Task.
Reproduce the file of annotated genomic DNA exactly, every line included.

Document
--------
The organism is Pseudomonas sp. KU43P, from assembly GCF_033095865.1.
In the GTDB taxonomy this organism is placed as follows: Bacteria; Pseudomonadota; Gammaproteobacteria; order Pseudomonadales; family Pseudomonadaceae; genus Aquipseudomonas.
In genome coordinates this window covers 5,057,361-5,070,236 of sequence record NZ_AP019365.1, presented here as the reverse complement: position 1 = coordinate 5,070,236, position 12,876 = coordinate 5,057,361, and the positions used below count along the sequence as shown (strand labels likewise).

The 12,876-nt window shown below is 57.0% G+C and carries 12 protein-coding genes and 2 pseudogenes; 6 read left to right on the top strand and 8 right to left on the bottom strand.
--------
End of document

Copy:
The organism is Pseudomonas sp. KU43P, from assembly GCF_033095865.1.
In the GTDB taxonomy this organism is placed as follows: Bacteria; Pseudomonadota; Gammaproteobacteria; order Pseudomonadales; family Pseudomonadaceae; genus Aquipseudomonas.
In genome coordinates this window covers 5,057,361-5,070,236 of sequence record NZ_AP019365.1, presented here as the reverse complement: position 1 = coordinate 5,070,236, position 12,876 = coordinate 5,057,361, and the positions used below count along the sequence as shown (strand labels likewise).

The 12,876-nt window shown below is 57.0% G+C and carries 12 protein-coding genes and 2 pseudogenes; 6 read left to right on the top strand and 8 right to left on the bottom strand.